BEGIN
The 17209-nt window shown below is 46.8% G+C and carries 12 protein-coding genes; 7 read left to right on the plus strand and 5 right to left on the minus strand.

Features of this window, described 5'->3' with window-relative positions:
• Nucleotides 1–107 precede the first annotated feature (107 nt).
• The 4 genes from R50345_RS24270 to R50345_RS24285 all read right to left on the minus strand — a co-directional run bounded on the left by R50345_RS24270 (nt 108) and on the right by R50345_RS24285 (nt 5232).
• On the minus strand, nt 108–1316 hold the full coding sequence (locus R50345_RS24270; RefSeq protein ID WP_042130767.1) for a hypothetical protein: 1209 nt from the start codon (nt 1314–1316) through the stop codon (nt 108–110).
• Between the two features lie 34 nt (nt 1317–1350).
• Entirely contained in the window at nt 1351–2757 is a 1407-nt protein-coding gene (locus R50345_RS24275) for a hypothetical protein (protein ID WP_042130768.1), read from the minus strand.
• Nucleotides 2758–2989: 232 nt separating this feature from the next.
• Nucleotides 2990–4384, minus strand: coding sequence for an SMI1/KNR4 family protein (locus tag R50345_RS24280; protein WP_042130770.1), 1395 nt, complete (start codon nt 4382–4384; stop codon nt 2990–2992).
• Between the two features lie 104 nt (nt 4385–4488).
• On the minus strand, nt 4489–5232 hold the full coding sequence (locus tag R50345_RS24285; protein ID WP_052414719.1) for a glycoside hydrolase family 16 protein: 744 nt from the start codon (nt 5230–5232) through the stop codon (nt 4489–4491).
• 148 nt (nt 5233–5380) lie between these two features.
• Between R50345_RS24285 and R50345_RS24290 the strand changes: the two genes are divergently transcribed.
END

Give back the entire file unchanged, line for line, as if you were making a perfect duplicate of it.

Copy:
The 17209-nt window shown below is 46.8% G+C and carries 12 protein-coding genes; 7 read left to right on the plus strand and 5 right to left on the minus strand.

Features of this window, described 5'->3' with window-relative positions:
• Nucleotides 1–107 precede the first annotated feature (107 nt).
• The 4 genes from R50345_RS24270 to R50345_RS24285 all read right to left on the minus strand — a co-directional run bounded on the left by R50345_RS24270 (nt 108) and on the right by R50345_RS24285 (nt 5232).
• On the minus strand, nt 108–1316 hold the full coding sequence (locus R50345_RS24270; RefSeq protein ID WP_042130767.1) for a hypothetical protein: 1209 nt from the start codon (nt 1314–1316) through the stop codon (nt 108–110).
• Between the two features lie 34 nt (nt 1317–1350).
• Entirely contained in the window at nt 1351–2757 is a 1407-nt protein-coding gene (locus R50345_RS24275) for a hypothetical protein (protein ID WP_042130768.1), read from the minus strand.
• Nucleotides 2758–2989: 232 nt separating this feature from the next.
• Nucleotides 2990–4384, minus strand: coding sequence for an SMI1/KNR4 family protein (locus tag R50345_RS24280; protein WP_042130770.1), 1395 nt, complete (start codon nt 4382–4384; stop codon nt 2990–2992).
• Between the two features lie 104 nt (nt 4385–4488).
• On the minus strand, nt 4489–5232 hold the full coding sequence (locus tag R50345_RS24285; protein ID WP_052414719.1) for a glycoside hydrolase family 16 protein: 744 nt from the start codon (nt 5230–5232) through the stop codon (nt 4489–4491).
• 148 nt (nt 5233–5380) lie between these two features.
• Between R50345_RS24285 and R50345_RS24290 the strand changes: the two genes are divergently transcribed.